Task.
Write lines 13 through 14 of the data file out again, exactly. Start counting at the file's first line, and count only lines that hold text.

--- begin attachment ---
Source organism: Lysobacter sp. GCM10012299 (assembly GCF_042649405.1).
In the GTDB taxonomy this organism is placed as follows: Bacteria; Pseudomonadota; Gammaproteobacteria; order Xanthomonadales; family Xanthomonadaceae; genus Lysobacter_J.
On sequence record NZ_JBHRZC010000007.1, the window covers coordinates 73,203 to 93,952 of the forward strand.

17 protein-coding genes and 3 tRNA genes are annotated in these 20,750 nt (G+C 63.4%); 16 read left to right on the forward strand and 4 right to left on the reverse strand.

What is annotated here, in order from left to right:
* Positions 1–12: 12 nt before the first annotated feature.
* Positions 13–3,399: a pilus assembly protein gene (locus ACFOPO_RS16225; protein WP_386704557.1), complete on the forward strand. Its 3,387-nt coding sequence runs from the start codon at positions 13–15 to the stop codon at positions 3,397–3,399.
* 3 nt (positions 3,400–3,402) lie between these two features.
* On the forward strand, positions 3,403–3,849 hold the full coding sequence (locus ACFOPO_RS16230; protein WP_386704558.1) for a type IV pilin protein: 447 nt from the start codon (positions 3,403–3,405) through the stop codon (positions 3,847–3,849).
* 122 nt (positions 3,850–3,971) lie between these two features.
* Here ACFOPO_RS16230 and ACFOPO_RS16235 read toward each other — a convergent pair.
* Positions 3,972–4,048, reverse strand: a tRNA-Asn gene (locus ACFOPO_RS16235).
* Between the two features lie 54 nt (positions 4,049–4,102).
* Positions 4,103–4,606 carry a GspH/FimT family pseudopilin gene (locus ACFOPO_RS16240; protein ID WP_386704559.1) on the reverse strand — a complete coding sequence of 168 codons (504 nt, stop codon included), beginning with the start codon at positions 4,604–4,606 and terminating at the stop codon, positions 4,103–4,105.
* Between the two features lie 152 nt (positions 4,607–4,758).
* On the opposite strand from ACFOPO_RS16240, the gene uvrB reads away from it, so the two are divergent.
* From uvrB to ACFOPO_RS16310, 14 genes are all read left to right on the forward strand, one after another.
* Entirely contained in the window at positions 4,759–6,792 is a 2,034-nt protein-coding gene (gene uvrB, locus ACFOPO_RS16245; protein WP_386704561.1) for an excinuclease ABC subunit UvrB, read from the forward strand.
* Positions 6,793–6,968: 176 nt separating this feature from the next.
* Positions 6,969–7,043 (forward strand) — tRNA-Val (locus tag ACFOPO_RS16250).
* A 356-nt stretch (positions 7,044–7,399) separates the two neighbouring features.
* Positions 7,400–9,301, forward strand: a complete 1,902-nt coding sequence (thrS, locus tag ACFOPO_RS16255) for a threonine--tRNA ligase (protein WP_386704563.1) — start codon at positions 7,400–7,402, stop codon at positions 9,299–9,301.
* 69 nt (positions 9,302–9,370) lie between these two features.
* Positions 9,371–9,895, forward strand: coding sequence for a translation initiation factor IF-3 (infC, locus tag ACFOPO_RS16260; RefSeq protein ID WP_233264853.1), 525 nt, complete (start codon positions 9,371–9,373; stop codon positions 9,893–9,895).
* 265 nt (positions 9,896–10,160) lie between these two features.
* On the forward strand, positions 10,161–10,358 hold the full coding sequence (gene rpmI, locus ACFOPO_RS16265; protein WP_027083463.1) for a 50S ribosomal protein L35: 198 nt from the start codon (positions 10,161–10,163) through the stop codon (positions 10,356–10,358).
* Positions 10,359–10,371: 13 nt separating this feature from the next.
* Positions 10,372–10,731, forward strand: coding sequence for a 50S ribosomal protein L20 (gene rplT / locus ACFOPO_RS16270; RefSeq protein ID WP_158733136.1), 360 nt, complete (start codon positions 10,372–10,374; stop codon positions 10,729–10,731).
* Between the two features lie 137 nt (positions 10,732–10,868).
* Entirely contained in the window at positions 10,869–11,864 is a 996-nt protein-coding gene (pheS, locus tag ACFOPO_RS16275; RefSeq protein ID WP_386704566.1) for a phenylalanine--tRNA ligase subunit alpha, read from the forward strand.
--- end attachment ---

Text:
* Between the two features lie 54 nt (positions 4,049–4,102).
* Positions 4,103–4,606 carry a GspH/FimT family pseudopilin gene (locus ACFOPO_RS16240; protein ID WP_386704559.1) on the reverse strand — a complete coding sequence of 168 codons (504 nt, stop codon included), beginning with the start codon at positions 4,604–4,606 and terminating at the stop codon, positions 4,103–4,105.